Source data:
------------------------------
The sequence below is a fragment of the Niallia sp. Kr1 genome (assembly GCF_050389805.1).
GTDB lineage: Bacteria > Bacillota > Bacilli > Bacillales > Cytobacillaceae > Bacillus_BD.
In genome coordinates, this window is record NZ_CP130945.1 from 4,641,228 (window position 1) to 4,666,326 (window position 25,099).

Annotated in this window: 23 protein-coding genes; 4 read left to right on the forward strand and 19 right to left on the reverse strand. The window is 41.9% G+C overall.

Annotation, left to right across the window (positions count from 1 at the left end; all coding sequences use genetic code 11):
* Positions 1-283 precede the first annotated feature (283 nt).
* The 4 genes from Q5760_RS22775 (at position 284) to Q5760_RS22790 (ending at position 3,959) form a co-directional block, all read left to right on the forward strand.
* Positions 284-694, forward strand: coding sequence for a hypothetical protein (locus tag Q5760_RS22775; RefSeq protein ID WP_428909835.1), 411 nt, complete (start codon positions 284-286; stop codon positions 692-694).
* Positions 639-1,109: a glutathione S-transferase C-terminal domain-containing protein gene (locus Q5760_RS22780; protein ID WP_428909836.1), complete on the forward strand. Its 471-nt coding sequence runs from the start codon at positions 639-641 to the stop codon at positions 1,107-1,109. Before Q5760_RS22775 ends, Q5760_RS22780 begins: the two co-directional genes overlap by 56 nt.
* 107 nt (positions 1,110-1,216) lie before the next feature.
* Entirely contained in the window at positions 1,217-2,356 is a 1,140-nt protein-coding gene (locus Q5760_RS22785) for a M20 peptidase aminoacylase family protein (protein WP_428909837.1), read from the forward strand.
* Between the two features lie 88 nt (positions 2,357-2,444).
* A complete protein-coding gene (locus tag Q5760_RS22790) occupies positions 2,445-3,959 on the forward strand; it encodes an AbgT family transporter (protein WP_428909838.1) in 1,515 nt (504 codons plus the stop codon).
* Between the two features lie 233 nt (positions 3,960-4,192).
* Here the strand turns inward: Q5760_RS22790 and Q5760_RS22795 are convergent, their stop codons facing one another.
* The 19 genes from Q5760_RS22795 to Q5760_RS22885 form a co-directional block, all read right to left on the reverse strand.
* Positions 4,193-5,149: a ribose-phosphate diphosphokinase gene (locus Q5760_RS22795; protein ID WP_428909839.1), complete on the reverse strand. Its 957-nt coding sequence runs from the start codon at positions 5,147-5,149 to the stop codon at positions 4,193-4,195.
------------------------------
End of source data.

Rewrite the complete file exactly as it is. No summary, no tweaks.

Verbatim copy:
The sequence below is a fragment of the Niallia sp. Kr1 genome (assembly GCF_050389805.1).
GTDB lineage: Bacteria > Bacillota > Bacilli > Bacillales > Cytobacillaceae > Bacillus_BD.
In genome coordinates, this window is record NZ_CP130945.1 from 4,641,228 (window position 1) to 4,666,326 (window position 25,099).

Annotated in this window: 23 protein-coding genes; 4 read left to right on the forward strand and 19 right to left on the reverse strand. The window is 41.9% G+C overall.

Annotation, left to right across the window (positions count from 1 at the left end; all coding sequences use genetic code 11):
* Positions 1-283 precede the first annotated feature (283 nt).
* The 4 genes from Q5760_RS22775 (at position 284) to Q5760_RS22790 (ending at position 3,959) form a co-directional block, all read left to right on the forward strand.
* Positions 284-694, forward strand: coding sequence for a hypothetical protein (locus tag Q5760_RS22775; RefSeq protein ID WP_428909835.1), 411 nt, complete (start codon positions 284-286; stop codon positions 692-694).
* Positions 639-1,109: a glutathione S-transferase C-terminal domain-containing protein gene (locus Q5760_RS22780; protein ID WP_428909836.1), complete on the forward strand. Its 471-nt coding sequence runs from the start codon at positions 639-641 to the stop codon at positions 1,107-1,109. Before Q5760_RS22775 ends, Q5760_RS22780 begins: the two co-directional genes overlap by 56 nt.
* 107 nt (positions 1,110-1,216) lie before the next feature.
* Entirely contained in the window at positions 1,217-2,356 is a 1,140-nt protein-coding gene (locus Q5760_RS22785) for a M20 peptidase aminoacylase family protein (protein WP_428909837.1), read from the forward strand.
* Between the two features lie 88 nt (positions 2,357-2,444).
* A complete protein-coding gene (locus tag Q5760_RS22790) occupies positions 2,445-3,959 on the forward strand; it encodes an AbgT family transporter (protein WP_428909838.1) in 1,515 nt (504 codons plus the stop codon).
* Between the two features lie 233 nt (positions 3,960-4,192).
* Here the strand turns inward: Q5760_RS22790 and Q5760_RS22795 are convergent, their stop codons facing one another.
* The 19 genes from Q5760_RS22795 to Q5760_RS22885 form a co-directional block, all read right to left on the reverse strand.
* Positions 4,193-5,149: a ribose-phosphate diphosphokinase gene (locus Q5760_RS22795; protein ID WP_428909839.1), complete on the reverse strand. Its 957-nt coding sequence runs from the start codon at positions 5,147-5,149 to the stop codon at positions 4,193-4,195.